Is It Safe to Go to the Hair Salon Amid COVID-19 Pandemic?


Upgraded layout and cleaning procedures

“We clean all day, every day,” says Abra McField, CEO and founder of Abra Kadabra Hair & Healing in St. Louis. Her salon has a staffer whose sole duty is to keep surfaces and tools clean during each shift. “We even have tags that read: ‘This seat has been cleaned’ or ‘This area has been cleaned,’ so that our entire team, as well as clients, feel safe and protected.”

Anh Co Tran, co-owner of Ramirez Tran salon in Los Angeles, plans to “adhere closely to state and federal laws set for everyone’s health and safety, wear a face mask, and wash [his] hands between each appointment when the salon reopens.”

In Houston, Vaughn allows 15 to 20 minutes in between clients to completely sanitize and disinfect each station.

At Blake Rose Salon + Spa in Columbus, Ohio, owner Bryan Beaver has “moved around drying stations and shampoo bowls” to ensure a six-foot distance between clients, as well as added a plastic barrier around the front-desk area.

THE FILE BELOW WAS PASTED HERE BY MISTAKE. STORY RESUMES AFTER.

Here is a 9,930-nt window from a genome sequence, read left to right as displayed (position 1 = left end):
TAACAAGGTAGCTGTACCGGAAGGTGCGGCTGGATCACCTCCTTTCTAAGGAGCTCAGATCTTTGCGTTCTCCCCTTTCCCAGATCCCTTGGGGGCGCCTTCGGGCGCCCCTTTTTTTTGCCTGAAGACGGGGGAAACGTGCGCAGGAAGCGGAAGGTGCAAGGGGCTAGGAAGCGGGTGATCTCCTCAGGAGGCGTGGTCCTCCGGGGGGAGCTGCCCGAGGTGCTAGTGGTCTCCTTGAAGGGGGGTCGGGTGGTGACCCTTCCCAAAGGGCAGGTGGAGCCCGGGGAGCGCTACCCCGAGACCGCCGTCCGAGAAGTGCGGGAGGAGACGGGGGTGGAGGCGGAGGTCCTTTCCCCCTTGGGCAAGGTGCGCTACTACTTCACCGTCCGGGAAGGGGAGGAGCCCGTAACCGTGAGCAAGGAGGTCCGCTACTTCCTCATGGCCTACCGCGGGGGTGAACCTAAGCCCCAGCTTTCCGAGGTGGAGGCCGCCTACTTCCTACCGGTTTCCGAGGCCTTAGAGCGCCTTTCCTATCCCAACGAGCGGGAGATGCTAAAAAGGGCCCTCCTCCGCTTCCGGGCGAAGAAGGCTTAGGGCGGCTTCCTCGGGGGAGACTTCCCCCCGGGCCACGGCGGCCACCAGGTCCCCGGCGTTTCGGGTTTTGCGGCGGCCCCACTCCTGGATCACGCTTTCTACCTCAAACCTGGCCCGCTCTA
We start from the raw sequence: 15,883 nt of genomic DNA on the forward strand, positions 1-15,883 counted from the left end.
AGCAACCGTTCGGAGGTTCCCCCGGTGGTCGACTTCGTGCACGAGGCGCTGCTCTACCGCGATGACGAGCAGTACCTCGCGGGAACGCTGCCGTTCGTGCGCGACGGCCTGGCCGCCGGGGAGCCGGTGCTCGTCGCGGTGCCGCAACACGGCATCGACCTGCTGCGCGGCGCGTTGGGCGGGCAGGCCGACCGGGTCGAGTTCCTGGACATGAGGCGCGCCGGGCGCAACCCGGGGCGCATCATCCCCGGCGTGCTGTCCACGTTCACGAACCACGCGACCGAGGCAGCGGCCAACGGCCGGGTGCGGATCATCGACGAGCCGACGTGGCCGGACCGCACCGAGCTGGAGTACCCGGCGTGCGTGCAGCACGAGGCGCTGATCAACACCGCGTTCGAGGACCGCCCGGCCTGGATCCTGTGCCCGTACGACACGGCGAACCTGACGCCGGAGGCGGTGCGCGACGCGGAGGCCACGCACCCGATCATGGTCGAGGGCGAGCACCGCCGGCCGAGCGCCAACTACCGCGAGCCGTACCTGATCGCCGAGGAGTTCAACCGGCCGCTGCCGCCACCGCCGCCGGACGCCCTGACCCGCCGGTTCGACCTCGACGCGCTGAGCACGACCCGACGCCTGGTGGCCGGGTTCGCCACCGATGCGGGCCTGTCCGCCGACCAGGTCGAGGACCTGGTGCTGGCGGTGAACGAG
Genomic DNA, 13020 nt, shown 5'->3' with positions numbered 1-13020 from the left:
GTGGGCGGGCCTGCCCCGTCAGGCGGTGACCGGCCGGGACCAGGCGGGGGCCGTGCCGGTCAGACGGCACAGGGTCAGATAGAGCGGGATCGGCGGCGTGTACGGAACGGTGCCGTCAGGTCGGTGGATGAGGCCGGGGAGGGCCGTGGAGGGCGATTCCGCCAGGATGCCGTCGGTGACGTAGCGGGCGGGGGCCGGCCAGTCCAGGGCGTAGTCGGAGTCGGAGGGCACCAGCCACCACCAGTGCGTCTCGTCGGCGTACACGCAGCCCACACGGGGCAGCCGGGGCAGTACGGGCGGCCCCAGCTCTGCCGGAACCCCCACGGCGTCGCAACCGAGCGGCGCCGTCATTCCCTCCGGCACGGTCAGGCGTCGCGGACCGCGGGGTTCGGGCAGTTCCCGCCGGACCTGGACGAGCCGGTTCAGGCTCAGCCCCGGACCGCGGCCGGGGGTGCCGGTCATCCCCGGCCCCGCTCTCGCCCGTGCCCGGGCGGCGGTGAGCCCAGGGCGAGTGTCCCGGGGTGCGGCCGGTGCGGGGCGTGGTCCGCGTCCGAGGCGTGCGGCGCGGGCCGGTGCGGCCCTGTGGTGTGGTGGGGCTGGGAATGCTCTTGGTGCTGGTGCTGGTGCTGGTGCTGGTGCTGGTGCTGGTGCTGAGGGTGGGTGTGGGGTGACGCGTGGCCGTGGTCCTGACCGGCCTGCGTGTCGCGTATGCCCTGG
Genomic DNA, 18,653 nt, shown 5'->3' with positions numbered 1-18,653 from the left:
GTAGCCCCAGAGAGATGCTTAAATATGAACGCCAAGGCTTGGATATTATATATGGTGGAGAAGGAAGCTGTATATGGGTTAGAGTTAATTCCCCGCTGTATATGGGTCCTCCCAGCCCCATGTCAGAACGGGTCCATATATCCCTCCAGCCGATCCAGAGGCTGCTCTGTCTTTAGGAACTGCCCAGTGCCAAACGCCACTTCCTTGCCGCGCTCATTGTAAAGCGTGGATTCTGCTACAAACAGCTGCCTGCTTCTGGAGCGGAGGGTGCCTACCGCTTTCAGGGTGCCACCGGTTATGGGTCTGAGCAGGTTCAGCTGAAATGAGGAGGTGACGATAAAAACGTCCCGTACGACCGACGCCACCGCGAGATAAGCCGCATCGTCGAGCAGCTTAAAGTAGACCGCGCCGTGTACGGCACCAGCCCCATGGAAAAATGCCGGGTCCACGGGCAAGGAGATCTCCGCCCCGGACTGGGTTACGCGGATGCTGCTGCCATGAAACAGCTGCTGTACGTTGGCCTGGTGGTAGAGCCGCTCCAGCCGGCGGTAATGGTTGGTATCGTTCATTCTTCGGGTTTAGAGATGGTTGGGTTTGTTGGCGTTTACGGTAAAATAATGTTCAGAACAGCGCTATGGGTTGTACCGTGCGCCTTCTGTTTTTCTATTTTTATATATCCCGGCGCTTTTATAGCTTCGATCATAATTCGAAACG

No more double-dipping

If you’ve dyed your hair in a salon before, you know that the process involves a lot of waiting for the dye to take hold. In the Before Times, a colorist may have taken advantage of that time by working on multiple clients at once. Now, you’ll likely get your colorist’s undivided attention. 

At his Houston salon, Vaughn has been working overtime to meet client demand amid the new rule. “We can only take one client per stylist at a time…so we’ve been working extended hours and extra days to try and fit as many clients back in and try to get our schedule somewhat regulated.” 

For now, less person-to-person pampering

The scalp massage, the beverage service, the comfy waiting room with communal magazines — these small niceties may have to wait. “We’ve recommended dry haircuts when possible,” says Beaver. “Instead of a waiting room, clients are asked to wait in their cars.” The changes are made to reduce contact and time spent in the salon.

Whiteroom salon in Brooklyn has cut out blowouts all together. “Out of an abundance of caution we will not be offering blowouts with your service at this time,” reads an email sent out to clients. “We want to limit airflow around the salon to continue the effectiveness of social distancing within the space. If you are coming in for a haircut we recommend arriving with clean dry hair. If that is not possible, you want a shampoo or your stylist feels they need to cut your hair wet, we can offer drying under an air-free heat lamp.”